echo 'The user has been successfully subscribed.';
}

Delete list members

If you want just to set status unsubscribed or cleaned for you subscriber – look at the previous example. But if you want to completely remove a specific user email from a list, this code is for you then:

wp_remote_request(
	'https://' . substr($api,strpos($api,'-')+1) . '.api.mailchimp.com/3.0/lists/' . $list_id . '/members/' . md5(strtolower($email)),
	array(
		'method' => 'DELETE',
	 	'headers' => array(
			'Authorization' => 'Basic ' . base64_encode( 'user:'. $api )
		)
	)
);

Batch subscribe all users with a specific role

There are not much examples of Mailchimp batch operations over the internet, but your can find another one on this website here.

// "Schema describes object"? Not a problem
$args = new stdClass();
// all the batch operations will be stored in this array
$args->operations = array();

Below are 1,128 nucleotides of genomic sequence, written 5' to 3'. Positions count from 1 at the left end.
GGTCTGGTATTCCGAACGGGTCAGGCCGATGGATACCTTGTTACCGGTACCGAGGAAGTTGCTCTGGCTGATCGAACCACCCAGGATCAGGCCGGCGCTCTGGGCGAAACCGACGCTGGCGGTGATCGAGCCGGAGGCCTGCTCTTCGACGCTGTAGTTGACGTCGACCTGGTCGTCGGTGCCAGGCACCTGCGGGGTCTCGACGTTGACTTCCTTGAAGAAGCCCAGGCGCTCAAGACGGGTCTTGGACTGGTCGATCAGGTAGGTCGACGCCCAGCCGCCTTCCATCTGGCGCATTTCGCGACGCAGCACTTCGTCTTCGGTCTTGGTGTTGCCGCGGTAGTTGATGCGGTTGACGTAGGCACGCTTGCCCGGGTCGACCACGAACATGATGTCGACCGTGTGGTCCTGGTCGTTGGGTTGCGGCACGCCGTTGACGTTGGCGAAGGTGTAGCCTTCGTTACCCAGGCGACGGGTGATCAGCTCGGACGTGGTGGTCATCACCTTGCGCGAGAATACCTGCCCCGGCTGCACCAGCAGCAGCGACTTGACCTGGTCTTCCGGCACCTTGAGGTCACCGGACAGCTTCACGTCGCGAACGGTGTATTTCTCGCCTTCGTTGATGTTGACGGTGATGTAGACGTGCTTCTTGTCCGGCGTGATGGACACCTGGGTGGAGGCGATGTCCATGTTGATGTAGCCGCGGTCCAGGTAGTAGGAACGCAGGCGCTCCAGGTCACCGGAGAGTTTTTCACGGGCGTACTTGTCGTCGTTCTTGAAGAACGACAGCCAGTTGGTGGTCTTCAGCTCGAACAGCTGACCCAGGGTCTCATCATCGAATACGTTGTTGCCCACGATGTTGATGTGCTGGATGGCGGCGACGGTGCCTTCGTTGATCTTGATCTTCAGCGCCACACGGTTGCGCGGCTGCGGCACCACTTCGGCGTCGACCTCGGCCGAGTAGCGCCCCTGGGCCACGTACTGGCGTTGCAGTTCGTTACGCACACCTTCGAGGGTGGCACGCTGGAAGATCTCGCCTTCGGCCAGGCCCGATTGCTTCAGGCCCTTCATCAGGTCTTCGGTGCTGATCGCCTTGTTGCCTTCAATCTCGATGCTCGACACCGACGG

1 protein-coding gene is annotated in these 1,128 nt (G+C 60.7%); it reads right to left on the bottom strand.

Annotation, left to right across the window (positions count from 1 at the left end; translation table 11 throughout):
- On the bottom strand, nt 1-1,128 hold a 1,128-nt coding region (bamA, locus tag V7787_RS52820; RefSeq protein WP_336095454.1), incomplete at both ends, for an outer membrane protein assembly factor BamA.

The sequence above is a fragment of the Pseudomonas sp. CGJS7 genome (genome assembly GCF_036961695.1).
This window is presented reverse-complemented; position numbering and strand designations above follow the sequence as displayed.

$users = get_users( 'role=subscriber' );
if( $users ) {
	foreach( $users as $user ) {
		// a single batch operation object for each user
		$batch = new stdClass();
		$batch->method = 'PUT';
		$batch->path = 'lists/' . $list_id . '/members/' . md5(strtolower($user->user_email));
		$batch->body = json_encode( 
			array(
				'email_address' => $user->user_email,
				'status'        => 'subscribed',
				'merge_fields'  => array( 
					'FNAME' => $user->first_name,
					'LNAME' => $user->last_name
				)
			)
		);
		$args->operations[] = $batch;
	}
}

$response = wp_remote_post( 
	'https://' . substr($api,strpos($api,'-')+1) . '.api.mailchimp.com/3.0/batches', 
	array(
		'method' => 'POST',
	 	'headers' => array(
			'Authorization' => 'Basic ' . base64_encode( 'user:'. $api )
		),
		'body' => json_encode( $body_args )
	)
);

$body = json_decode( wp_remote_retrieve_body( $response ) );
echo $body->id;

$body->id is the batch operation ID, try to get a status of a batch operation by yourself using wp_remote_get() and this API endpoint /batches/{batch_id}.

Misha Rudrastyh

Misha Rudrastyh

Hey guys and welcome to my website. For more than 10 years I've been doing my best to share with you some superb WordPress guides and tips for free.

Need some developer help? Contact me

Follow me on Twitter